She’d earned the cap . . . and the gown, and there was no way Melanie was going to take them off until she fell into bed later that night. Tossing her cap in the air would have resulted in someone else grabbing it, so when Principal Mason of River Bend High had announced the graduating class, Melanie shot from her seat, waved a hand in the air, and screamed.
Hours later, Melanie hugged her yearbook to her chest and wiped the tears that threatened to take over what was supposed to be a night of celebration. She jogged from her car to Zoe’s mom’s double-wide. She pounded on the door before letting herself inside. As expected, Jo and Zoe already had the music pumped, the box of pizza opened between them.
“You started without me.” She waved an accusing hand at her best friends.
Jo lifted a bottle of Jose Cuervo in the air. “Haven’t even cracked the seal.”
Melanie didn’t want to know how JoAnne had managed a brand-new bottle of what they considered the good stuff. Then again, what self-respecting high school senior didn’t have some connection somewhere to grab a bottle of booze?
Zoe still wore her gown, her cap sat beside the yearbook both she and Jo were studying. Jo had shucked her gown and tossed it by the front door . . . her cap was probably in the hands of an unknown senior . . . or worse, the custodian.
“Grab some glasses,” Zoe said before Melanie made it into the room.
The three step detour had Melanie in Zoe’s kitchen, the familiar space was marginally clean . . . the remainder of that morning’s breakfast sat congealing on dirty dishes in the sink.
With two plastic cups and one made of glass, Melanie dropped on her knees before the coffee table and offered a pet to Gas Tank, Zoe’s Pomeranian shih tzu mix. The mutt had repeatedly earned his name through the years.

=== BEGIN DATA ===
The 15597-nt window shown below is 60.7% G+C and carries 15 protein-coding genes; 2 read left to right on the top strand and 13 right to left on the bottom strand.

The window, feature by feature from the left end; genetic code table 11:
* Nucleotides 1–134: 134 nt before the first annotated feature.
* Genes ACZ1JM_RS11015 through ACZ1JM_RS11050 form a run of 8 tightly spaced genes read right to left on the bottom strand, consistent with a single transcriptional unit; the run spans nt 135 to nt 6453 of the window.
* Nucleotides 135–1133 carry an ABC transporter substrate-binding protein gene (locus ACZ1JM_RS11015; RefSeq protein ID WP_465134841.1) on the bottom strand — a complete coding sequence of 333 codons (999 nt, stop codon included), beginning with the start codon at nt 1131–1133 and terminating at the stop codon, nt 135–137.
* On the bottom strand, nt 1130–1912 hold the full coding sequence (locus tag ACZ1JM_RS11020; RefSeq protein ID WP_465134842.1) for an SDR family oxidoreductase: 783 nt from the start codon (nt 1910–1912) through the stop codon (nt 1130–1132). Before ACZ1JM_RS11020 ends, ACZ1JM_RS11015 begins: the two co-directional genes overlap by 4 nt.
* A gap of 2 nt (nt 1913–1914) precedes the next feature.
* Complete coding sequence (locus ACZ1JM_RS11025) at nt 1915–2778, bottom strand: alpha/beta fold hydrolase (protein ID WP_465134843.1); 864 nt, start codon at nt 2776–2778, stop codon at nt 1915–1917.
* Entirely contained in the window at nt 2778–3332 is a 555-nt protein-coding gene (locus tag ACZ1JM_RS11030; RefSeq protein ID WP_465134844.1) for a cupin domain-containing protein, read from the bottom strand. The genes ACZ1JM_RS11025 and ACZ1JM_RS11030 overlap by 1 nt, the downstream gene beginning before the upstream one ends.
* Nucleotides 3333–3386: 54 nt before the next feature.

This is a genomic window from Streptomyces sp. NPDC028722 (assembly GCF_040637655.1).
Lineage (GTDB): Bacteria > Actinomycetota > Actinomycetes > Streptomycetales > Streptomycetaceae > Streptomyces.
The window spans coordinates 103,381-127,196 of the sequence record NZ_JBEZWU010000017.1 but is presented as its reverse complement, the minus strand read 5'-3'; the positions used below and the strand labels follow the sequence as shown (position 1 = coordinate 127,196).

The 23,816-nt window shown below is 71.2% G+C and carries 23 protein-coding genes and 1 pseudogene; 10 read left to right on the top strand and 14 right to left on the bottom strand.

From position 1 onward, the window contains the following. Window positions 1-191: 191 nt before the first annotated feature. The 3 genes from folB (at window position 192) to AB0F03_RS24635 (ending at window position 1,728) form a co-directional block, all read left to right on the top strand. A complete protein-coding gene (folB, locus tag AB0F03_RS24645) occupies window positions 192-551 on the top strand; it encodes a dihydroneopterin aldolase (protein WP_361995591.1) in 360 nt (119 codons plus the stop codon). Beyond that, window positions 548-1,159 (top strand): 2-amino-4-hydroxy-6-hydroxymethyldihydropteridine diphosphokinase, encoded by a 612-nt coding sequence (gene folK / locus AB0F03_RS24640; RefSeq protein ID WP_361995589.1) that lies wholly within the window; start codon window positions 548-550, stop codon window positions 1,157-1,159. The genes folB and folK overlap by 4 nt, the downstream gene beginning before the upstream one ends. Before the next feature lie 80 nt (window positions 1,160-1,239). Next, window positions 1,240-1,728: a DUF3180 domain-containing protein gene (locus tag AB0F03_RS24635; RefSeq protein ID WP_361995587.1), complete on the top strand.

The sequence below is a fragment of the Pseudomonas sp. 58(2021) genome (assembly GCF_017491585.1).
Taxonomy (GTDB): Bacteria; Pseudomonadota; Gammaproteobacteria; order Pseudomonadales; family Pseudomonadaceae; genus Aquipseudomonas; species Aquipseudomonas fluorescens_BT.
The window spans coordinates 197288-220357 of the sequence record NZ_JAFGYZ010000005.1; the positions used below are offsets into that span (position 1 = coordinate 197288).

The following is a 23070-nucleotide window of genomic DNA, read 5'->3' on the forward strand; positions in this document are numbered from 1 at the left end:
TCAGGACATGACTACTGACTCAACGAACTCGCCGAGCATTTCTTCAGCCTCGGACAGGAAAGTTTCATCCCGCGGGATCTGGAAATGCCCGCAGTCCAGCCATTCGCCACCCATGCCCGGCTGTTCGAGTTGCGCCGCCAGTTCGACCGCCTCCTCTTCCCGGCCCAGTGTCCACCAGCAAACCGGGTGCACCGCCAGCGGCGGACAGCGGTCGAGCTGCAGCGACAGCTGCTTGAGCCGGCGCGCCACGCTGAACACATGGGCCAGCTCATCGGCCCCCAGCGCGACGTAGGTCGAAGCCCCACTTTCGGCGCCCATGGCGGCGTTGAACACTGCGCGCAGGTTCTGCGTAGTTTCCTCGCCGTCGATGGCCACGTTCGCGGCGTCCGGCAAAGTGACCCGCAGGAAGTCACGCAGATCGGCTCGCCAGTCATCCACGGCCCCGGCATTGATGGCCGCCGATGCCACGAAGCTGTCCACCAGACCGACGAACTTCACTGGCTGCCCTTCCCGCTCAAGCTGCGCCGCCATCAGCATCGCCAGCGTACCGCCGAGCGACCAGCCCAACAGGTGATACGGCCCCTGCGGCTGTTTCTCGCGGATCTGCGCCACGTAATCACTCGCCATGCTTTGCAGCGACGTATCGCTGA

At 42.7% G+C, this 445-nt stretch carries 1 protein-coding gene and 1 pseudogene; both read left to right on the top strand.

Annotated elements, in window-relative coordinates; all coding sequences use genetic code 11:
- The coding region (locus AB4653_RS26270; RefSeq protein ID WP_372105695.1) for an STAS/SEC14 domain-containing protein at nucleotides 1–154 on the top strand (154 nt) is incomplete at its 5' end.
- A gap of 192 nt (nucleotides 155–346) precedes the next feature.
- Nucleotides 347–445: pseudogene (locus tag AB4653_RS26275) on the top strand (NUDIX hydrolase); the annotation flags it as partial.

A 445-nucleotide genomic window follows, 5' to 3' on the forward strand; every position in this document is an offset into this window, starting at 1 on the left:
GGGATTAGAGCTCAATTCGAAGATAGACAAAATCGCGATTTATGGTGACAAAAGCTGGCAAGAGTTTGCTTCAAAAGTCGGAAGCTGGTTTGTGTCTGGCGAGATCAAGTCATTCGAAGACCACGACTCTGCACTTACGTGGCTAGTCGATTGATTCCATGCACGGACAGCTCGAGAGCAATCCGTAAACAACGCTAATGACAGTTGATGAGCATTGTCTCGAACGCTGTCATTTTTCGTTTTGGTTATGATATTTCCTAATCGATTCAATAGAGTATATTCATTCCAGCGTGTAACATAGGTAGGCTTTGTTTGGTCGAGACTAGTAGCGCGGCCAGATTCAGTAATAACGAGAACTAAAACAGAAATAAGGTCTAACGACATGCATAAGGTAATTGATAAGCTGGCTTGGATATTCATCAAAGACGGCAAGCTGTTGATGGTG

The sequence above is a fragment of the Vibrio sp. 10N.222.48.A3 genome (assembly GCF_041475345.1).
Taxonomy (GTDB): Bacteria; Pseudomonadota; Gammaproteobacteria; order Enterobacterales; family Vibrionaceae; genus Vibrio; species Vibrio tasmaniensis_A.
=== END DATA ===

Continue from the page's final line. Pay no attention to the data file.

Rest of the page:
“Did you see Mitchel Giesler after the ceremony?” Jo asked.
Melanie enjoyed the distraction gossip offered. “He was already shitfaced.”
Zoe turned the page of her yearbook before taking a bite out of her pepperoni and cheese. “He’s always shitfaced.”
“So am I, but I knew better than to show up at graduation for everyone to see.” Jo exaggerated, but both Zoe and Melanie knew better than to correct her.
“Not to mention your dad would have killed you.”
Jo rolled her eyes as she reached for the bottle and twisted the cap as if proving a point.
Melanie sniffed the cup and looked around. “We’re really going to drink this straight?”
Jo finished pouring Zoe’s portion and set the bottle down. “Walking out of the house with lemons and salt would have been a dead giveaway.”
“And walking out with the tequila wasn’t?” Zoe asked.
“Whatever.” Jo lifted her glass in the air. “To the end of high school. No more Mr. Edwards and his lisp.”
“No more Mrs. Mothball and the smell of her musty closet that follows her everywhere,” Zoe added.
“No more expectations of straight As to get into college.” Melanie understood that expectation personally.
They shot back the liquid fire and set the glasses aside.
Jo refilled while Melanie grabbed a piece of pizza to calm the burn that was running down the back of her throat. She ate the pizza, not really tasting it.
Everything was about to change.
All the planning and studying . . . her college dreams were about to come true.
Zoe and Jo were reading some of the other senior entries while Melanie’s eyes swelled with tears.
The first sniffle had Jo glancing over. “God, don’t start that.”
“I can’t help it,” she uttered. “I’m going to miss you guys.”
“It’s college. You’ll be back for holidays and summer . . . you’ll probably see us more than your new friends.”
Melanie’s lips started to tremble.
She shook her head. “I-I won’t.”
Zoe and Jo both stared. “What do you mean?”
“My parents . . . they’re moving. The house is going on the market next week.”
The snarky smile on Jo’s face fell.
Zoe wrapped the long length of her straight black hair behind her back. “Where are they going?”
That was the hardest part. “My mom said Connecticut . . . my dad said Texas.”
“So which is it?” Jo asked.
There was no stopping the tears. “Both. They, uh . . .” She pulled the sleeve of her graduation gown over her eyes and sucked in a breath. “They told me they’re both tired of fighting. That a divorce after I graduated from high school was for the best.” Her older brother, Mark, was already out of college and living in Seattle, and she was the only thing keeping her unhappy parents together.